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  Alfredo Pallone (PPE), in writing. (IT) I voted in favour of Mrs Jędrzejewska’s report to allow the definitive appropriation of solidarity funds for the natural disasters that have taken place in Slovenia, Croatia and the Czech Republic. The principle of solidarity towards those affected by disasters is an inviolable principle, but we need to come up with a good solution to locate the necessary funds. In this case, the draft amending budget is the instrument through which Parliament can give the green light to the appropriation of the funds. We were therefore able to find EUR 19.5 million, avoiding increasing Member States’ contributions through issuing additional funds – which the Member States were against – but rather by taking them from energy projects whose execution is so delayed as to necessitate the redistribution of their appropriations.

 
  
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  Maria do Céu Patrão Neves (PPE), in writing. (PT) According to the Financial Regulation, the Commission may present draft amending budgets ‘if there are unavoidable, exceptional or unforeseen circumstances’. Following Report A7-0238/2011, which detailed the mobilisation of the European Union Solidarity Fund (EUSF) for Slovenia, Croatia and the Czech Republic, an amendment needs to be adopted for the Community budget. The eligibility conditions for assistance from the fund have been checked. The direct losses were calculated by the Slovenian, Czech and Croatian authorities to total EUR 19.5 million. In the case of Slovenia, the direct damages exceed the normal threshold of 0.6% of gross national income for the mobilisation of the EUSF, and the event can be considered a ‘major natural disaster’. In the cases of the Czech Republic and Croatia, where the direct damages did not exceed the normal threshold, the specific condition whereby a country affected by the same major disaster as a neighbouring country may exceptionally benefit from the EUSF was found to be met. In view of this, I voted for this report, which will allow Slovenia, Croatia and the Czech Republic to address the serious material damages caused by natural disasters.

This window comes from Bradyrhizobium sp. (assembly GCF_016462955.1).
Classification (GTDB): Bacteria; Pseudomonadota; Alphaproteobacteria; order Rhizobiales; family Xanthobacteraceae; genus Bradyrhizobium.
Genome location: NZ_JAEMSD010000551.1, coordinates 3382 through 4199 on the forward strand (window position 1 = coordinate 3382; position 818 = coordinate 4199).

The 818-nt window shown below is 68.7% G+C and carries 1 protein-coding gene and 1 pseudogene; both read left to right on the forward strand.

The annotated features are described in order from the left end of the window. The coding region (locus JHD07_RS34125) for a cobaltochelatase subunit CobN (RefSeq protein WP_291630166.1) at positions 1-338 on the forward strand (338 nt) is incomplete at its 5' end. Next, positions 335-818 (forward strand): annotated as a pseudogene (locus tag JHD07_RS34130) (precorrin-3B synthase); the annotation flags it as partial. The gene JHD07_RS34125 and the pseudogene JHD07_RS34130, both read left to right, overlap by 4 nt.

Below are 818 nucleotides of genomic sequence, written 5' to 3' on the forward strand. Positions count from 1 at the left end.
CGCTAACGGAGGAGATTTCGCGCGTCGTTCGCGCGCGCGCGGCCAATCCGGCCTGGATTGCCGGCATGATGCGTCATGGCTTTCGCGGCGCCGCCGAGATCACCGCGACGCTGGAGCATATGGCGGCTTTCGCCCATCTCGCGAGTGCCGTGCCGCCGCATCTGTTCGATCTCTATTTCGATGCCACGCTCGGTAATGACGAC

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  Aldo Patriciello (PPE), in writing. (IT) The Commission may present draft amending budgets in the case of unavoidable, exceptional or unforeseen circumstances. On 25 March, the Commission presented Draft Amending Budget No 2/2011 to the 2011 general budget, which aims to mobilise the European Union Solidarity Fund (EUSF) in order to mitigate the effects of the intense rain in Slovenia, the Czech Republic and Croatia during the summer of 2010. The conditions of eligibility to the fund are detailed in Council Regulation No 2012/2002 establishing the EUSF. Furthermore, it must be noted that the objective of the fund is to repair infrastructure and that since it is a tool of refinancing, it cannot be used to compensate private damages. The direct damages have been estimated by the Slovenian, Czech and Croatian authorities at a total of EUR 19 546 647. In the case of Slovenia, the direct damages exceed the normal threshold for mobilising the EUSF and can qualify as a ‘major natural disaster’. Meanwhile, in the cases of the Czech Republic and Croatia, direct damages do not exceed the normal threshold. I voted in favour of the proposal so that these countries can benefit from EU solidarity.

 
  
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  Paulo Rangel (PPE), in writing. (PT) The Commission has proposed mobilising the European Union Solidarity Fund to help repair the infrastructure damaged by the flooding of September 2010, which hit Slovenia, and was deemed a ‘major natural disaster’. Croatia and the Czech Republic, Slovenia’s neighbouring countries, also subsequently suffered damage due to natural disasters. To this end a way of funding assistance needs to be found, and, according to the rapporteur, the European Economic Recovery Plan, in the area of energy, should finance the coverage needed for the mobilised funds.